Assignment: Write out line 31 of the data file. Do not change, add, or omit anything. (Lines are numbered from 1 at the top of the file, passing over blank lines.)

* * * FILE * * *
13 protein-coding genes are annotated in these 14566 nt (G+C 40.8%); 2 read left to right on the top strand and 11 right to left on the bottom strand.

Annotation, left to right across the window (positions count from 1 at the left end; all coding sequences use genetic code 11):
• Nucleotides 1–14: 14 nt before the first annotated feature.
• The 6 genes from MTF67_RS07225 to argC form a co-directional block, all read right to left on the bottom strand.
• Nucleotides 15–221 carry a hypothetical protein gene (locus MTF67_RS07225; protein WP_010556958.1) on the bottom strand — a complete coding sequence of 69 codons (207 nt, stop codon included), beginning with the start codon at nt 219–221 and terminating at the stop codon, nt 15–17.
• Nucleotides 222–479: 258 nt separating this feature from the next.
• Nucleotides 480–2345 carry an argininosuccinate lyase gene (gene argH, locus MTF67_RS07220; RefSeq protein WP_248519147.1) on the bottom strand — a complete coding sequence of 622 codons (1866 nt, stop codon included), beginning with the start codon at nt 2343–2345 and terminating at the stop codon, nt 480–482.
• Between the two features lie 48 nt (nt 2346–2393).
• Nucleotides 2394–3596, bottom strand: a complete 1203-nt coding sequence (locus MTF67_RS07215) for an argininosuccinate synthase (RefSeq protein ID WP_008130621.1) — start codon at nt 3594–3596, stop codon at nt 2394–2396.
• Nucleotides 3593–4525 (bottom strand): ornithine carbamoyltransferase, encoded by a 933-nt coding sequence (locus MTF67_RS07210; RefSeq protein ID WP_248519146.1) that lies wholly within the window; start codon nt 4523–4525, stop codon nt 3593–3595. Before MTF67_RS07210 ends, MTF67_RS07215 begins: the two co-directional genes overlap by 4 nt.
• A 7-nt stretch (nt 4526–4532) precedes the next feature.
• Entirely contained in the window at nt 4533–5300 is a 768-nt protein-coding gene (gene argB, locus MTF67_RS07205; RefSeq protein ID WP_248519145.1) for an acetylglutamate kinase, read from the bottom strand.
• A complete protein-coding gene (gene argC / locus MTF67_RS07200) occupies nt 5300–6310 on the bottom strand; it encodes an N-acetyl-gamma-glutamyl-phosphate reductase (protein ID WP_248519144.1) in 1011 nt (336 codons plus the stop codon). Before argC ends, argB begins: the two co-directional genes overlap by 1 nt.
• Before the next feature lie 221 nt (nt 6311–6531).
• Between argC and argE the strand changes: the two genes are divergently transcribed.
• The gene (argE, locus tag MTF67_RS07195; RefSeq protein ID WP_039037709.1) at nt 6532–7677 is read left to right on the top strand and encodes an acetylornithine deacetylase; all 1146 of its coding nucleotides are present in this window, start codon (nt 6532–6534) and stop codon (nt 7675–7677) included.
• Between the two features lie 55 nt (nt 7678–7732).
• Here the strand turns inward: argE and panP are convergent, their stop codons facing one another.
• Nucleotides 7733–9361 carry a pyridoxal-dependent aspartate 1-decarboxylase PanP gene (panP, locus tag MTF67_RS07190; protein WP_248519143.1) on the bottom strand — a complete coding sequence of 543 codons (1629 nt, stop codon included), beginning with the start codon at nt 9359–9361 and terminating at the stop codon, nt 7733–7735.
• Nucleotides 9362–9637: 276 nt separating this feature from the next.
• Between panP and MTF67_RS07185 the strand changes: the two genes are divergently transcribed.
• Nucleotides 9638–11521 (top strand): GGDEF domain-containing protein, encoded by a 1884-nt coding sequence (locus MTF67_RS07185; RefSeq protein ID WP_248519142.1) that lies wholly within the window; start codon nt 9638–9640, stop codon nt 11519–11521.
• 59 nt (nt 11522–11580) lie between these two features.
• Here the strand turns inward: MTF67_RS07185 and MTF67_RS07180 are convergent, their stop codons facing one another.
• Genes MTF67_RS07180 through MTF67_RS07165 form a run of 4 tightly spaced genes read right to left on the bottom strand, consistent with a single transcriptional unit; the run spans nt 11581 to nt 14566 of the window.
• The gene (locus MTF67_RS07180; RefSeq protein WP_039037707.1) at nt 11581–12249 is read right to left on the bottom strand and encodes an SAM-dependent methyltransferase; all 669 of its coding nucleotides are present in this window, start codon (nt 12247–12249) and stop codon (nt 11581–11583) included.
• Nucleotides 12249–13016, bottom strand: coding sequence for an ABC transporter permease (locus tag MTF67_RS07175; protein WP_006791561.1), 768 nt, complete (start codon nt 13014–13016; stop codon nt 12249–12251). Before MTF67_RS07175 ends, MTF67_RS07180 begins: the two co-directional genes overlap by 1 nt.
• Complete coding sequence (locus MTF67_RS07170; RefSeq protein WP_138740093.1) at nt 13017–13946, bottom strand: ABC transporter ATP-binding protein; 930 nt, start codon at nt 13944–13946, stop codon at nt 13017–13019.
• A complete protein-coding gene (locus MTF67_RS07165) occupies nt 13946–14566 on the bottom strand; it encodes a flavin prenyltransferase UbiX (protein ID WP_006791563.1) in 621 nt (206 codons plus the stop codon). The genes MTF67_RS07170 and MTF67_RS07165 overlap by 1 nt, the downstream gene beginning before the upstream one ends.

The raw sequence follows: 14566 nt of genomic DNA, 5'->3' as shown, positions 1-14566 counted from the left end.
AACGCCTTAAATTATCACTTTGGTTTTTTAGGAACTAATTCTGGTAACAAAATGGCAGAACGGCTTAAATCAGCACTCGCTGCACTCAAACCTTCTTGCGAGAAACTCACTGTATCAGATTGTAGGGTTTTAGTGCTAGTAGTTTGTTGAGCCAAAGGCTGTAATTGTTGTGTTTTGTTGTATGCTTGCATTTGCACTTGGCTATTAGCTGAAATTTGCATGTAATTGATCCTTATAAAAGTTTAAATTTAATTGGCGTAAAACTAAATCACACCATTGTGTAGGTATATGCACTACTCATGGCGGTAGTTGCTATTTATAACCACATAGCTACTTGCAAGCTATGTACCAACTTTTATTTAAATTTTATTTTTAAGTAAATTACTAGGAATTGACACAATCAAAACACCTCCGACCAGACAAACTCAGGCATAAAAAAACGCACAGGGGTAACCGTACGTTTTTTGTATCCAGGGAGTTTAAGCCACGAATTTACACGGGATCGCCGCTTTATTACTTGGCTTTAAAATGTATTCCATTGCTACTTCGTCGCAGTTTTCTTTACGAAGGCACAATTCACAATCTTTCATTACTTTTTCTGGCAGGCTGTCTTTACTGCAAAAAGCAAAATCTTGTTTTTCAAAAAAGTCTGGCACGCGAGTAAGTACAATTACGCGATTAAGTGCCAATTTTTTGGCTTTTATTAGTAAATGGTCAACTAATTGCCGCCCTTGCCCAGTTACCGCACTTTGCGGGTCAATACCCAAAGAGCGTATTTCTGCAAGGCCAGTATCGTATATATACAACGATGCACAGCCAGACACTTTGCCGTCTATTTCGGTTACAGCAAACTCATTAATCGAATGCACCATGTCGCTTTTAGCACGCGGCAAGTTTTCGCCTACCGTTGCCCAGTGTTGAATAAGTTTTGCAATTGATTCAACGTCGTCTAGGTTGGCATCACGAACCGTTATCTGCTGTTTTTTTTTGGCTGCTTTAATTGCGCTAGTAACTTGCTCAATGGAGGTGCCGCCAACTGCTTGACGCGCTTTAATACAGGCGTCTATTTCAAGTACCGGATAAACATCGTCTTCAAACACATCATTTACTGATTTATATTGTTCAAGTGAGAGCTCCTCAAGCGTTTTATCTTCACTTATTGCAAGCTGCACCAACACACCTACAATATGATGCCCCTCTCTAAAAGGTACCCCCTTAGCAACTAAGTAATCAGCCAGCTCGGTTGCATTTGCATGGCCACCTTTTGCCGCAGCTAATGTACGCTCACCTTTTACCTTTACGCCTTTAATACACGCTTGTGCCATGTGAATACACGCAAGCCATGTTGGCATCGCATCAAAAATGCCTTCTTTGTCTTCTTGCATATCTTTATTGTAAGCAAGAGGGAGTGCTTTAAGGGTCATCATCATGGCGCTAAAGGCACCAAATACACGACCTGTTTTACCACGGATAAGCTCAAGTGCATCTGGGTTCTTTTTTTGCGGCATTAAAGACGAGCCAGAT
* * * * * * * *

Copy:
AACGCCTTAAATTATCACTTTGGTTTTTTAGGAACTAATTCTGGTAACAAAATGGCAGAACGGCTTAAATCAGCACTCGCTGCACTCAAACCTTCTTGCGAGAAACTCACTGTATCAGATTGTAGGGTTTTAGTGCTAGTAGTTTGTTGAGCCAAAGGCTGTAATTGTTGTGTTTTGTTGTATGCTTGCATTTGCACTTGGCTATTAGCTGAAATTTGCATGTAATTGATCCTTATAAAAGTTTAAATTTAATTGGCGTAAAACTAAATCACACCATTGTGTAGGTATATGCACTACTCATGGCGGTAGTTGCTATTTATAACCACATAGCTACTTGCAAGCTATGTACCAACTTTTATTTAAATTTTATTTTTAAGTAAATTACTAGGAATTGACACAATCAAAACACCTCCGACCAGACAAACTCAGGCATAAAAAAACGCACAGGGGTAACCGTACGTTTTTTGTATCCAGGGAGTTTAAGCCACGAATTTACACGGGATCGCCGCTTTATTACTTGGCTTTAAAATGTATTCCATTGCTACTTCGTCGCAGTTTTCTTTACGAAGGCACAATTCACAATCTTTCATTACTTTTTCTGGCAGGCTGTCTTTACTGCAAAAAGCAAAATCTTGTTTTTCAAAAAAGTCTGGCACGCGAGTAAGTACAATTACGCGATTAAGTGCCAATTTTTTGGCTTTTATTAGTAAATGGTCAACTAATTGCCGCCCTTGCCCAGTTACCGCACTTTGCGGGTCAATACCCAAAGAGCGTATTTCTGCAAGGCCAGTATCGTATATATACAACGATGCACAGCCAGACACTTTGCCGTCTATTTCGGTTACAGCAAACTCATTAATCGAATGCACCATGTCGCTTTTAGCACGCGGCAAGTTTTCGCCTACCGTTGCCCAGTGTTGAATAAGTTTTGCAATTGATTCAACGTCGTCTAGGTTGGCATCACGAACCGTTATCTGCTGTTTTTTTTTGGCTGCTTTAATTGCGCTAGTAACTTGCTCAATGGAGGTGCCGCCAACTGCTTGACGCGCTTTAATACAGGCGTCTATTTCAAGTACCGGATAAACATCGTCTTCAAACACATCATTTACTGATTTATATTGTTCAAGTGAGAGCTCCTCAAGCGTTTTATCTTCACTTATTGCAAGCTGCACCAACACACCTACAATATGATGCCCCTCTCTAAAAGGTACCCCCTTAGCAACTAAGTAATCAGCCAGCTCGGTTGCATTTGCATGGCCACCTTTTGCCGCAGCTAATGTACGCTCACCTTTTACCTTTACGCCTTTAATACACGCTTGTGCCATGTGAATACACGCAAGCCATGTTGGCATCGCATCAAAAATGCCTTCTTTGTCTTCTTGCATATCTTTATTGTAAGCAAGAGGGAGTGCTTTAAGGGTCATCATCATGGCGCTAAAGGCACCAAATACACGACCTGTTTTACCACGGATAAGCTCAAGTGCATCTGGGTTCTTTTTTTGCGGCATTAAAGACGAGCCAGAT